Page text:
As we began 2020, numerous trends were reshaping the employment landscape. Then, just as quickly as they emerged, COVID brought them to a halt while introducing a variety of new factors that organizations needed to adjust to immediately.
Here are four Healthcare IT workforce trends that emerged before the pandemic and what’s likely to occur moving forward.
Prior to the pandemic, the Bureau of Labor and Statistics showed that employee tenure had been trending down for years. For the past decade, employees have not considered their organizations a place to remain for the rest of their careers. Continued mergers and acquisitions, not to mention organizational outsourcing, have many employees constantly wondering when their job may go away. As a result, they’re constantly on the lookout for a better or more stable situation.
As we’ve come out of the pandemic, many people were downsized through no fault of their own. This has only served to reinforce employees’ belief that their employers are not there for them during difficult times. For those who were lucky enough to keep their jobs, many of them — due to job market uncertainty — decided to hunker down even if they were dissatisfied.
As the economy stabilizes, we’ll see a surge in resignations as employees no longer put off career moves they were thinking about prior to the start of the pandemic.
2. More People Prefer the Gig Economy
Prior to the pandemic, more and more people were choosing to participate in the "gig economy." The gig economy is defined as “a labor market characterized by the prevalence of short-term contracts or freelance work as opposed to permanent jobs.” Rather than being an employee for one organization, many people are choosing to do a specific job that they’re hired for and then move on.
For many people in Healthcare IT, this preference was brought about by a lack of employment options local to them.
In one sense, WFH policies could create the flexibility that caused many people to seek employment via the gig economy. On the other hand, I certainly don’t see these new policies being as flexible as a contractor picking and choosing their own projects every six months. However, for people who have worked as contractors for a number of years, these new WFH policies will be enough to sway a portion of them back to full-time employment.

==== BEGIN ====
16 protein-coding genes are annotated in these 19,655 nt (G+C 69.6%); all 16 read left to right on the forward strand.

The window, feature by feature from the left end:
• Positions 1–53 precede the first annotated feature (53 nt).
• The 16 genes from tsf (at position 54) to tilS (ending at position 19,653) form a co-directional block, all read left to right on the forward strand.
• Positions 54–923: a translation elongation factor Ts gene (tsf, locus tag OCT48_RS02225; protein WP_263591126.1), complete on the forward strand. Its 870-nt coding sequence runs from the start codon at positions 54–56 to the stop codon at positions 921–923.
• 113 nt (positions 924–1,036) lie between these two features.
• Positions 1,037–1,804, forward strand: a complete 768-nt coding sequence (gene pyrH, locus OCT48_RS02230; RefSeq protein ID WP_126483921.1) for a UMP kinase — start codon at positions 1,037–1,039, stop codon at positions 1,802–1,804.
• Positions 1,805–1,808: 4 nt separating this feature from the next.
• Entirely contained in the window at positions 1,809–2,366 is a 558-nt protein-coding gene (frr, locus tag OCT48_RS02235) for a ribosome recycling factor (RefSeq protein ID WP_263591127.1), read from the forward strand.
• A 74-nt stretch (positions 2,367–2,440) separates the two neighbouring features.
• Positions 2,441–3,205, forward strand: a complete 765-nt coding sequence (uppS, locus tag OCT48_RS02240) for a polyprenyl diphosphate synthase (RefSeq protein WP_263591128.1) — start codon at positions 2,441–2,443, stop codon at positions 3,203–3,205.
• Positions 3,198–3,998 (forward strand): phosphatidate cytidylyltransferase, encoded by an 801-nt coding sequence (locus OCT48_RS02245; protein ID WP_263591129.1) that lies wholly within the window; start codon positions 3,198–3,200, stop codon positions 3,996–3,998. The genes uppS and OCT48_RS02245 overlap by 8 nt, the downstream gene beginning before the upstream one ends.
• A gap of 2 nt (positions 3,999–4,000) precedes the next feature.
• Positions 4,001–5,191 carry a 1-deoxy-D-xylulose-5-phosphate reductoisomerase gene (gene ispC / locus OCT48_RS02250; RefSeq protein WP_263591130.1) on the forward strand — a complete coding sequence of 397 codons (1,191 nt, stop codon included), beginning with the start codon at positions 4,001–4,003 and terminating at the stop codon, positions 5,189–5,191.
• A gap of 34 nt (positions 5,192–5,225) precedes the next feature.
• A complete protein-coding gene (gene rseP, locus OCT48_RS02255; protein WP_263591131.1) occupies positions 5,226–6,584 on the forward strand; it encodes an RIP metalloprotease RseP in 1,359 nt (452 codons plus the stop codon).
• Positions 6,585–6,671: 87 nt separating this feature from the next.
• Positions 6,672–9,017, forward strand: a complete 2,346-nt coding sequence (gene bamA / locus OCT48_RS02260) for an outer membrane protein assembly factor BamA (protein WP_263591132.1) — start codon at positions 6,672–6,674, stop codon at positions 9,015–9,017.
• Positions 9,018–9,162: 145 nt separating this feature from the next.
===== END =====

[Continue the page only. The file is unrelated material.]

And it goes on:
As digital transformation moves ahead at full steam, the skills needed in today’s marketplace are rapidly changing. Per Gartner’s research and development, employers are finding that their workforce requires 33% more skills than it did in 2017. Therefore, the need to train and develop employees is greater than ever.
Some organizations will invest in that training and development. Those that don’t have the resources will continue to turn to contracting solutions to fill internal talent gaps.
3.New Players in Healthcare Compete for the Same Talent
Prior to COVID, big players like Amazon and Walmart had entered the healthcare space. Suddenly, traditional healthcare organizations were competing with behemoths equipped with more resources for attracting the same talent.
Since the pandemic, healthcare’s digital transformation has accelerated. This has resulted in even more players entering the space at an unprecedented rate. Obviously, this has only worsened the outlook for traditional healthcare organizations looking to compete for talent.
So, how can they compete? By taking the time to research and understand the market, and then developing an appropriate talent access strategy. Anything less, quite simply, will not work.
4. WFH Trends Provide a Double-Edged Sword
Prior to the pandemic, many healthcare organizations in rural areas had already adopted WFH strategies. Health systems commonly had employees working in other states. They did this out of necessity due to being unsuccessful at convincing people with uncommon skill sets to relocate to their areas.
As we know, since the pandemic, just about all Healthcare IT employees have gotten a taste of working remotely. I’ve heard wide-ranging opinions from healthcare technology leaders as to what the proper mix of working on-site versus remotely will be. From the employee side, I don’t know many people who want to be in an office 100% of the time, but I also know there are many people who don’t want to work remotely all the time.
We all know that the perfect solution will be different for every organization and person, and will probably result in a mixed approach. Some people will be 100% remote, while others will choose to be 100% on-site, and others still will opt for a hybrid of the two.
In the absence of proper market research and a talent access strategy, developing a policy that pleases the existing employee base while attracting new employees will be challenging.
The supply of potential skill sets varies greatly. Many organizations are creating their policies without analyzing what those people with scarce skills are looking for in a new organization’s policies. This lack of understanding, combined with an inability to adjust to workforce demands, will be the biggest issue facing healthcare organizations.